Kindergartner Malachi Davey had a big, scary adventure on the day of the Comly Elementary School fair.

At first, Malachi was having a blast. He walked with his pal Alex. They talked about getting their faces painted, like the big kids.

But then, Alex was picked up by his dad. Malachi was suddenly alone in the crowd. His teacher had told him to stay with a buddy. His mom was coming to pick him up. But she was late.

He had no money or tickets to buy things. So Malachi walked away from school.

"I wanted to find Mommy," he said this week, recalling the fuss over the events Friday.

The 6-year-old, lean with a thatch of blond hair shaped into a mohawk, walked unnoticed around a police barricade that had been set up to keep children in and cars out.

He walked down busy Byberry Road in Somerton, past businesses and bus stops. He even crossed the four lanes of Bustleton Avenue. About 32,000 vehicles travel that stretch of road daily.

Meanwhile, his mother, Tarin, had arrived at the 400-student elementary school at 1:30 p.m. with her newborn. The scene took her aback.

"It was just chaos," said Davey, 28, the mother of five children. "I thought they were being supervised," she said of the students, "but there were kids running everywhere."

Malachi's teacher was running one of the booths. A school aide who knew the family told Davey that she had seen Malachi with Alex. She helped Davey look for the boy.

After 20 fruitless minutes, Davey and the aide went to Malachi's teacher, who eventually joined the search party and notified the principal. The DJ made an announcement.

Forty minutes into the search and still no sign of the 6-year-old. "I was starting to get emotional," Davey said.

By then, Malachi had made it more than a half-mile down Byberry, to the townhouse complex where he has lived with his family for only three months. But his mother's van wasn't there.

By his own account, Malachi sat down on a plastic chair outside the house. His feet hurt, he was thirsty, and he was hot - it was 90 degrees.

A neighbor who spotted the boy asked Malachi what he was doing out of school. She told him to stay put while she went inside to get her husband, an off-duty police officer. But Malachi grew frightened and ran back toward school, pausing at one point to rest near a gold lion statue outside a gas station. He needed to think.

He picked up his journey again and made his way to where his mother often parked. By now, he was shaking and crying.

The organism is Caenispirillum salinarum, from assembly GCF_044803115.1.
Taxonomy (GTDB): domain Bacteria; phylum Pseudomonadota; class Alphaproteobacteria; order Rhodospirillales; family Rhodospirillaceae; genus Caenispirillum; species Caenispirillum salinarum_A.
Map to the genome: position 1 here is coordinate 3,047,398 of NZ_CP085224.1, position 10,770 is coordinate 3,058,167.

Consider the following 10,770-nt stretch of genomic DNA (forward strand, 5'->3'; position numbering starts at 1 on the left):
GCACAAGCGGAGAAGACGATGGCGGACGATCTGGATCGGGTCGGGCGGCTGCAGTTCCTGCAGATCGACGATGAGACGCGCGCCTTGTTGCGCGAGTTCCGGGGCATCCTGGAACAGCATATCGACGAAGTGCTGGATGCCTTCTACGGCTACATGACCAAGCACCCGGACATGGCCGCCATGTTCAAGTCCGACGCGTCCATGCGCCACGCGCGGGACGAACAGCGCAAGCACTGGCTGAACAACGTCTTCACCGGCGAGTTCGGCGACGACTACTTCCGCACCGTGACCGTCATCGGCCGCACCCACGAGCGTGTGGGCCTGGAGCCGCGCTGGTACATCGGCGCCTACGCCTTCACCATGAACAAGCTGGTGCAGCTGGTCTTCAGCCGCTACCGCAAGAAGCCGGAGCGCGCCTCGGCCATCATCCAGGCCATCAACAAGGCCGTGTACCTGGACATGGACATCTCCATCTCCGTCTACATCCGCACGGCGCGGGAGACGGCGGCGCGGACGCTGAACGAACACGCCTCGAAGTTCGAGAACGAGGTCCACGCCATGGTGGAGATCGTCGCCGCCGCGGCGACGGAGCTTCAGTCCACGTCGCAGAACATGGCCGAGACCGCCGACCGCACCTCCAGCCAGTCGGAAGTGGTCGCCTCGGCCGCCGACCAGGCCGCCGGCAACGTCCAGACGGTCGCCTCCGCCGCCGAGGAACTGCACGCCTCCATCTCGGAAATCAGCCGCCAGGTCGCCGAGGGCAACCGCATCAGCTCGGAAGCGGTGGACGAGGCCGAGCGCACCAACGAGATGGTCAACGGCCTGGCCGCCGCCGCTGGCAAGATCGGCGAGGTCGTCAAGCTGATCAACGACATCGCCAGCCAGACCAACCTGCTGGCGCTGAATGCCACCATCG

"I was scared," he said.

The search for Malachi had been on for an hour or so. Suddenly, a police officer spotted the boy and took him to the principal, Michelle Byruch.

On Tuesday, four days later, Davey and her husband were still shaken. So was Malachi, who was reluctantly back in school.

"You trust that your children are being looked after in an appropriate way at school, but that's not always the case," Davey said. "I know I'm going to ask a whole lot more questions from now on."

The Daveys knew from a letter sent home that the fair was Friday and that parents were invited.

"The letter said that children would be freely roaming the fair," Davey said. "But we thought, 'OK, they're with their classmates, but there's lots of supervision. They're not going to let a child just walk off.' "

Fernando Gallard, a spokesman for the Philadelphia School District, called Malachi's adventure "an oversight."

"The child was paired with a parent volunteer, but unfortunately, the parent volunteer did leave early, and the child was left without a chaperone," Gallard said.

Gallard said that Byruch took "full responsibility" and that the fair would be organized next year "to make sure this doesn't happen again."

Davey was just grateful Malachi was OK. But her mother, Colene Schiavo, was angry.

"She said, 'He could have been killed or abducted,'" Davey recalled.

Davey and her husband, Joel, talked to Byruch on Monday, and she apologized, Davey said. The principal asked them what they thought should be done differently, and they told her the event should be staffed with more parent volunteers, so teachers aren't responsible for running booths.

The Daveys have been happy with Comly academically - their son is more challenged there than he was in the Neshaminy School District earlier in the year, she said.

"We don't want to be harsh or hotheaded - we're Christians," Tarin Davey said. "We don't want anyone to lose their job, and we're not suing. But we do want to raise awareness."

At the Davey home Tuesday afternoon, Malachi was in good spirits as his 5-, 3- and 2-year-old sisters twirled in the living room and as Tarin Davey held the newborn girl, Leighlen.

Malachi said he was looking forward to the new Toy Story 3 movie coming out.

And he learned a good lesson.

Next time, he said, "I'd just stay at school."